Fitness and RFID Go Hand in Glove

A sportswear manufacturer has been selling a gym glove with a passive tag that health club-goers can use to access lockers and pay for food, beverages and services.
Published: July 31, 2009

At Fitness Korzo—a health club in the city of Sumperk, in the northeastern part of the Czech Republic—fitness enthusiasts utilize RFID tags that slip into their gym gloves to open and close changing-room lockers. They can also use the gloves to pay for food, beverages and services, such as aerobics classes and massages.

The application is similar to many that rely on RFID-based access cards (see RFID Helps Turkish Gym-Goers Get Fit and Madrid Reebok Club Members Play With RFID). Yet it is unique because the RFID tag slides into a gym-goer’s glove, says Petr Hermann of Mad Max Sportswear, the Prague company that manufactures the gloves, which are sold through online merchants and at sporting goods stores in Austria and the Czech Republic.

A passive RFID tag (top left) slips into a pocket at the back of the glove.

To date, Hermann says, Mad Max has sold 20,000 pairs of its RFID-based Tattoo fitness gloves in 30 countries, with its top markets being in Austria, Germany, Italy and Russia. The system that supports the gloves, known as Your Real Identity, was created by Mad Max and software developer Inspire, to enable RFID-based access systems, lockers and payment systems at gyms. In the Czech Republic, some 30 or 40 gym operators presently employ the system—or elements of it—and Mad Max is developing an online marketing drive for the system.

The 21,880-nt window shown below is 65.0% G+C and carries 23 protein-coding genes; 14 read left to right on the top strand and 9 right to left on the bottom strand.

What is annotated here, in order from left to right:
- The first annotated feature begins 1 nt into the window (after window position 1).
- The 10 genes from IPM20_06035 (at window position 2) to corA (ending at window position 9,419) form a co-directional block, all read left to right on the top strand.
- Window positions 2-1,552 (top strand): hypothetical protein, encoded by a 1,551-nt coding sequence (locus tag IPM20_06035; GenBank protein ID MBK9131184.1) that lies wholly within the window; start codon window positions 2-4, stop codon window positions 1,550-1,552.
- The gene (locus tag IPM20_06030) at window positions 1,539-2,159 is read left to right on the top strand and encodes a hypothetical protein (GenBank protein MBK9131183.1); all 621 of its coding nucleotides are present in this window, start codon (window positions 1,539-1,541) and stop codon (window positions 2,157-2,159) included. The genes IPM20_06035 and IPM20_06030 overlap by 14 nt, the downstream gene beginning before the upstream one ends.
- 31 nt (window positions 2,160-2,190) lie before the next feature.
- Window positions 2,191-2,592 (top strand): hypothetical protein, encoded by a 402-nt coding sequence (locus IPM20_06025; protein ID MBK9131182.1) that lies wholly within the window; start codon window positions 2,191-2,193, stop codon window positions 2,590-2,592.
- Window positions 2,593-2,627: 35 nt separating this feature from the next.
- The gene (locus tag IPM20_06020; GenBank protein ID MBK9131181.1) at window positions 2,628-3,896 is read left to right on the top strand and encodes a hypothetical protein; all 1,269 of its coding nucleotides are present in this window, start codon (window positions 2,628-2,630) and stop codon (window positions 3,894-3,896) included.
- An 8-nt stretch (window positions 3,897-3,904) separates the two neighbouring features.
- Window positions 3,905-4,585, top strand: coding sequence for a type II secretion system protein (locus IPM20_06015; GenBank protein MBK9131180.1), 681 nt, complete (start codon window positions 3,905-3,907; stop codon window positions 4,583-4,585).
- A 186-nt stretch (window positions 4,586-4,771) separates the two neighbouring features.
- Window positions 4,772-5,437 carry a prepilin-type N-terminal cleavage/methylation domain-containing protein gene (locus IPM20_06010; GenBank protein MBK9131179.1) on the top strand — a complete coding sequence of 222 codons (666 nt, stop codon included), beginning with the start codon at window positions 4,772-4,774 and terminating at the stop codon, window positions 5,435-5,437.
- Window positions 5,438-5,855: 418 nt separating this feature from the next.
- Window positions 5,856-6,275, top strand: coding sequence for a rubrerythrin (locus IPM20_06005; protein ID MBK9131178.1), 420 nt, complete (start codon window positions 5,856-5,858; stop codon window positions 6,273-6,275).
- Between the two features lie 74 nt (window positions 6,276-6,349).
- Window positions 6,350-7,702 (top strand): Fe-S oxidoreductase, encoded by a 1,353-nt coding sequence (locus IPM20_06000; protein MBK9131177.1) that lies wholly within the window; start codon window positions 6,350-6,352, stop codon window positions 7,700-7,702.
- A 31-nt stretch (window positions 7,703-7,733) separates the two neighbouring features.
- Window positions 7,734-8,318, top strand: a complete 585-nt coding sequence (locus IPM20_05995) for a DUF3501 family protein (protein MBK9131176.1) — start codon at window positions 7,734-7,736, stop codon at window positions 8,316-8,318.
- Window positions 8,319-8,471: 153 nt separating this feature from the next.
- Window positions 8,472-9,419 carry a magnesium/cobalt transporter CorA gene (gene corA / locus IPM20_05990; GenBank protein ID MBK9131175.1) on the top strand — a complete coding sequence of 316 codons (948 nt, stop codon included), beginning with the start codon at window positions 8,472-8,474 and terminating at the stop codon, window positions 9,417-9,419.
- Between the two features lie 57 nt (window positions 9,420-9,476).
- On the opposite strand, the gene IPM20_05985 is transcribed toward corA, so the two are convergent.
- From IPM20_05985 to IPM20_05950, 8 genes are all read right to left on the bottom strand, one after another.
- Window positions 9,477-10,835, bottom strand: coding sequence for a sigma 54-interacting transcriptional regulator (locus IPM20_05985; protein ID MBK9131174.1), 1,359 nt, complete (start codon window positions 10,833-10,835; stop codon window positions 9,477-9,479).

Hermann declines to reveal how many gyms worldwide are currently enabled for the company’s RFID gloves, though he does indicate that the gloves’ RFID tags can be read by a variety of RFID systems. Gyms need not install the solution designed by Inspire and Mad Max, he says.

“It is really absolutely universal,” Hermann says. “You can take our gloves on holiday in the United States and find gyms using an RFID system. Once the chip is registered and a credit balance is created, you can start visiting the gym.”
Mad Max began developing the RFID application five years ago as it sought ways to increase comfort for people who are exercising. The manufacturer ruled out RFID-based access cards since most gym-goers lack pockets on their clothing to hold them.

“If you are a woman, you won’t have pockets on your training suit to be able to carry a chip the size of a credit card,” Hermann says. “So, we were looking for a solution for integrating such chips directly into gloves, in order to increase the comfort of our customers during exercising, and use this technology without any limits.”

The Mad Max system utilizes circular RFID tags that measure less than 1 millimeter (0.04 inch) thick and 25 millimeters (1 inch) in diameter, and fit into a special pocket of the right glove. Each tag contains an EM Microelectronic EM4102 64-bit read-only 125 kHz chip encoded with a unique ID number. Although the tags are encased in plastic, they must be removed from the glove whenever it is washed, in order to avoid damaging the tag.

As health clubs move to a self-service model, Hermann says, their operators constantly seek ways to automate a variety of processes and reduce their personnel count.

According to Hermann, Mad Max found that the best technology for gyms was RFID, because it isn’t too expensive, and because it is possible to integrate the technology into lockers, vending machines and access systems. “After such RFID systems are in place,” he states, “gyms would ideally have only two employees present at the reception desk.”